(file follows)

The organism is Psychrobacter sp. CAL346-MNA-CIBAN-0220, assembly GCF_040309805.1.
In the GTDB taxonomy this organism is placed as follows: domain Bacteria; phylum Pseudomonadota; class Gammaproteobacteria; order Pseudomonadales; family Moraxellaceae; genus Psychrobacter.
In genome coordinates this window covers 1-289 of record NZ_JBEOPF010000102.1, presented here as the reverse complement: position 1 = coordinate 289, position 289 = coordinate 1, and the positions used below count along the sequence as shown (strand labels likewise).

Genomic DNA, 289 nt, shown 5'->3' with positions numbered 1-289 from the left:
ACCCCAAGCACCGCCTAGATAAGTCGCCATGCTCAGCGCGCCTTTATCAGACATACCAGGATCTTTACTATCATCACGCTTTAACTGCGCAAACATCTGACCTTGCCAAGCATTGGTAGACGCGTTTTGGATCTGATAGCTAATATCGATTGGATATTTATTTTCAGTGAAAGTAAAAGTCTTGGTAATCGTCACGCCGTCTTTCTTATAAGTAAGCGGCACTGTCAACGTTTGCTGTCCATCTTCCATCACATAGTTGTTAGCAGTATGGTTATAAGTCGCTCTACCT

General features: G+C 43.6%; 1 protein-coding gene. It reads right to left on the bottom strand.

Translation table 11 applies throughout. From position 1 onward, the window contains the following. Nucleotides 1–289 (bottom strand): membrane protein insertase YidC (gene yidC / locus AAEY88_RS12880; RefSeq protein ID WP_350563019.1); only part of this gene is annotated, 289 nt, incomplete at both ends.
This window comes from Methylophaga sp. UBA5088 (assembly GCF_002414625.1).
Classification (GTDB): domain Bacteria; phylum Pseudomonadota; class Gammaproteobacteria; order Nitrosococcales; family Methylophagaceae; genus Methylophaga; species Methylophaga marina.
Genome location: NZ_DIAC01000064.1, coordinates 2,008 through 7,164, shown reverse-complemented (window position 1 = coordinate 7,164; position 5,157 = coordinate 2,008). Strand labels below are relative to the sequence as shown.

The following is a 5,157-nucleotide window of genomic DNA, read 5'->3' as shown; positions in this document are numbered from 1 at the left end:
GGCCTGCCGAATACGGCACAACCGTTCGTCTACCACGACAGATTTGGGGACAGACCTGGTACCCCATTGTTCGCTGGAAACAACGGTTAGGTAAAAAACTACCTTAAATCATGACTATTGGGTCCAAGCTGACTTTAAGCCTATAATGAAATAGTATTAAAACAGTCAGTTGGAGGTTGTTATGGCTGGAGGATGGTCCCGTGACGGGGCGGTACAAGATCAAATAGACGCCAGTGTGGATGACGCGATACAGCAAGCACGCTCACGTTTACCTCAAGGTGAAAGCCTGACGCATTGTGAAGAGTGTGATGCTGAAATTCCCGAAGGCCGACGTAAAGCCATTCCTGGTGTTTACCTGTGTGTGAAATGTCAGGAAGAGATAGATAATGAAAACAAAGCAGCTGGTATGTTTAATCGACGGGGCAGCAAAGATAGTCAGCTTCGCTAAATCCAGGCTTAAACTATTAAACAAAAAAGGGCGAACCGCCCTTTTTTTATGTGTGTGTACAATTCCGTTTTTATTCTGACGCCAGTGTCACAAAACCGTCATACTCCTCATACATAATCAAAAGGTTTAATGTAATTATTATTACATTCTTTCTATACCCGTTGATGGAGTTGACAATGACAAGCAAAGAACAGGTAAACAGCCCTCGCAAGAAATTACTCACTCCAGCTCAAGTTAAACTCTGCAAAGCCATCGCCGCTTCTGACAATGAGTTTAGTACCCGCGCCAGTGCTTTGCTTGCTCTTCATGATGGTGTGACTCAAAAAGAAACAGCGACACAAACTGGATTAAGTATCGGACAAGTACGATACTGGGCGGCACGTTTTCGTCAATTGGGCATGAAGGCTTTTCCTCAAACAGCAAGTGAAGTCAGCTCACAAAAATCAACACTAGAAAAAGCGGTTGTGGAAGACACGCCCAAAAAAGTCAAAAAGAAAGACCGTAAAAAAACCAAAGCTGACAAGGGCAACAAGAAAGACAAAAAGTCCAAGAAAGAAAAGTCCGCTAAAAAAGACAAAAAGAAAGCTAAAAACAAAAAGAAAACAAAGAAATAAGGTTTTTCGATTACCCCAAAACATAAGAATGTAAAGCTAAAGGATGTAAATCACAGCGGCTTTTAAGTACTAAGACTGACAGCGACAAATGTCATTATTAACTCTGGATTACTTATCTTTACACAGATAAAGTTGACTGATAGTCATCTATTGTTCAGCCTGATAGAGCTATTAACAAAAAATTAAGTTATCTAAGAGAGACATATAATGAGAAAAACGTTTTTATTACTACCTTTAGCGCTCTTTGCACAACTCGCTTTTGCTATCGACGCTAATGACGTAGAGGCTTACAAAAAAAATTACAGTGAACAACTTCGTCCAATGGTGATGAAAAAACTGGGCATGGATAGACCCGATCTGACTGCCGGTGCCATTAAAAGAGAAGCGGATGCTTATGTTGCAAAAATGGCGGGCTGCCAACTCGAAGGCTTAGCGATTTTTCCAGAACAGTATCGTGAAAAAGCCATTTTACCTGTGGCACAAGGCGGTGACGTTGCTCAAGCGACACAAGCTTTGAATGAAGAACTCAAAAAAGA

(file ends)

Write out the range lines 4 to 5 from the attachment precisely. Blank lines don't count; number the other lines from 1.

Genomic DNA, 289 nt, shown 5'->3' with positions numbered 1-289 from the left:
ACCCCAAGCACCGCCTAGATAAGTCGCCATGCTCAGCGCGCCTTTATCAGACATACCAGGATCTTTACTATCATCACGCTTTAACTGCGCAAACATCTGACCTTGCCAAGCATTGGTAGACGCGTTTTGGATCTGATAGCTAATATCGATTGGATATTTATTTTCAGTGAAAGTAAAAGTCTTGGTAATCGTCACGCCGTCTTTCTTATAAGTAAGCGGCACTGTCAACGTTTGCTGTCCATCTTCCATCACATAGTTGTTAGCAGTATGGTTATAAGTCGCTCTACCT